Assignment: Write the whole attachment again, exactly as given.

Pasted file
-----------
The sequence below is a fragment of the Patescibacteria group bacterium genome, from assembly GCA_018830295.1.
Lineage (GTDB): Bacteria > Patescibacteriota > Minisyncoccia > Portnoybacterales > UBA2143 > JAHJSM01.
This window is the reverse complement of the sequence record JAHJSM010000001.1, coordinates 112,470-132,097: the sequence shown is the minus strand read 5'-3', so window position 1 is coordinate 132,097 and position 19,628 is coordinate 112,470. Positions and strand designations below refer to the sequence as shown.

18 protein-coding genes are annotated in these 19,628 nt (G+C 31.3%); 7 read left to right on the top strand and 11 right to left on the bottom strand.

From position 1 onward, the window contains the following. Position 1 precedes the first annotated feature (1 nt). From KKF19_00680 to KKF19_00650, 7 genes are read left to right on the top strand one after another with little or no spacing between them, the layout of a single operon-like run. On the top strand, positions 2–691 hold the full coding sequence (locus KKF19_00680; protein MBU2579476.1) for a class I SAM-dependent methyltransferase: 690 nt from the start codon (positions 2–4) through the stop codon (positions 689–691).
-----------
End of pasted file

The sequence below is a fragment of the Patescibacteria group bacterium genome, from assembly GCA_018830295.1.
Lineage (GTDB): Bacteria > Patescibacteriota > Minisyncoccia > Portnoybacterales > UBA2143 > JAHJSM01.
This window is the reverse complement of the sequence record JAHJSM010000001.1, coordinates 112,470-132,097: the sequence shown is the minus strand read 5'-3', so window position 1 is coordinate 132,097 and position 19,628 is coordinate 112,470. Positions and strand designations below refer to the sequence as shown.

18 protein-coding genes are annotated in these 19,628 nt (G+C 31.3%); 7 read left to right on the top strand and 11 right to left on the bottom strand.

From position 1 onward, the window contains the following. Position 1 precedes the first annotated feature (1 nt). From KKF19_00680 to KKF19_00650, 7 genes are read left to right on the top strand one after another with little or no spacing between them, the layout of a single operon-like run. On the top strand, positions 2–691 hold the full coding sequence (locus KKF19_00680; protein MBU2579476.1) for a class I SAM-dependent methyltransferase: 690 nt from the start codon (positions 2–4) through the stop codon (positions 689–691).